Be safe, be seen! has always seemed to me sensible advice for road users, whether cyclists, pedestrians or motorists.
Pedestrians who step out in their shiny hi-viz and it always seem to me that they walk a bit more confidently, even self righteously, declaring their status as responsible citizens and road users. Joggers too seem happy to clothe themselves in fluorescent jackets as they trot the highways and byways. Since the seventies those who could afford scandinavian cars have distinguished themselves on the road by having their sidelights on, something which brought on hot flashes from other motorists until it dawned that those drivers of Volvos and Saabs had no choice in the matter of sidelights – once you turned the key the lights were always on.
“Swedish design you know”, whisper the owners, off to do shopping in, probably, IKEA.
The RSA advice is for cyclists always to wear hi-viz and always to wear a helmet.
In conversation with other cycling enthusiasts I have heard some of them rail against the notion of having to wear hi-viz or other bright clothing. “Motorists should be looking out for cyclists and we should not have to go around dressed up like Christmas trees. (I have it on good authority that the person who first used that Christmas tree simile, perhaps in a casual, throwaway fashion, now squirms every time they hear it).
The resistance-to-being-seen attitude tends, understandably, to lessen support from drivers who may not be cyclists themselves. They see cyclists as wanting the best of both worlds; quick to point out that they are legally the driver of a vehicle, but when it suits them, quick to break red lights and quick to ride on the footpath. And when cyclists are criticised for such behaviour the zealots chant “Oh but you have to ask what forces cyclists to mount the pavement rather than say on the road?” and “I’ll think you’ll find that the driver of the two ton car” is a lot more likely to kill or injure than an innocent cyclist navigating across a junction when the light is not in his favour”. And so it goes, ad, mind-numbing nauseam.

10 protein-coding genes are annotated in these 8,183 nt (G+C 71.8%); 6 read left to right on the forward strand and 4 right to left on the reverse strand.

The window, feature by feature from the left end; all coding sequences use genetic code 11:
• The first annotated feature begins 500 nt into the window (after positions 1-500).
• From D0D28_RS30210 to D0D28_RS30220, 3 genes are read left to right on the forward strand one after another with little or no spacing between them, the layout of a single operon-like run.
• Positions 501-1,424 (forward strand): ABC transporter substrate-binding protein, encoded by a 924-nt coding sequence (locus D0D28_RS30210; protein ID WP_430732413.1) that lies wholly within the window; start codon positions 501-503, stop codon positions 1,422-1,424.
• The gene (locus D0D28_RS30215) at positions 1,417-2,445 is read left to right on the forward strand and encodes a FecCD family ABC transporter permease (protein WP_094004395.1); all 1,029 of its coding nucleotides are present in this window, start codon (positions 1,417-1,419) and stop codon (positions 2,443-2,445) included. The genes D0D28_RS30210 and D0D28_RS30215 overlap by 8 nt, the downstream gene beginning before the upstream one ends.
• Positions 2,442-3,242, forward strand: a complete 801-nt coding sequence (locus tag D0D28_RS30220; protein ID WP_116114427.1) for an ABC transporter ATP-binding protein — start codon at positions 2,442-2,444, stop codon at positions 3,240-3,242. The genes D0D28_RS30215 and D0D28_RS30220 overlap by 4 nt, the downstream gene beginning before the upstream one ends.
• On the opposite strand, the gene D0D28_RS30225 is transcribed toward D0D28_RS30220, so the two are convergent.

If the Swedes build their cars with lights always on, and if the RSA can tell motorists to drive with lights on for greater visibility of them by other road users, it doesn’t seem illogical to me that there could be a safety advantage for me in dressing in clothing with hi-viz incorporated and if daytime conditions warrant it, using a couple of flashing LEDs, white light to the front and red to the rear to ensure that I am visible to all other road users.
We know that people spend lots of time looking at screens and learn to scan for the important bits of information. Finding the important bits is made easier when the key words are highlighted. If the scanning habit is transferred to non-screen activities (and I believe this happens) then those who are driving vehicles will tend to notice what stands out.
Wearing hi-viz and flashing LEDs, in addition to prominent positioning on the road, are some of the ways of drawing the reader’s -sorry, driver’s eye, to what is important on the page, sorry, road. And, not to put too fine a point on it, that could be me.
It’s all about the big picture, now isn’t it?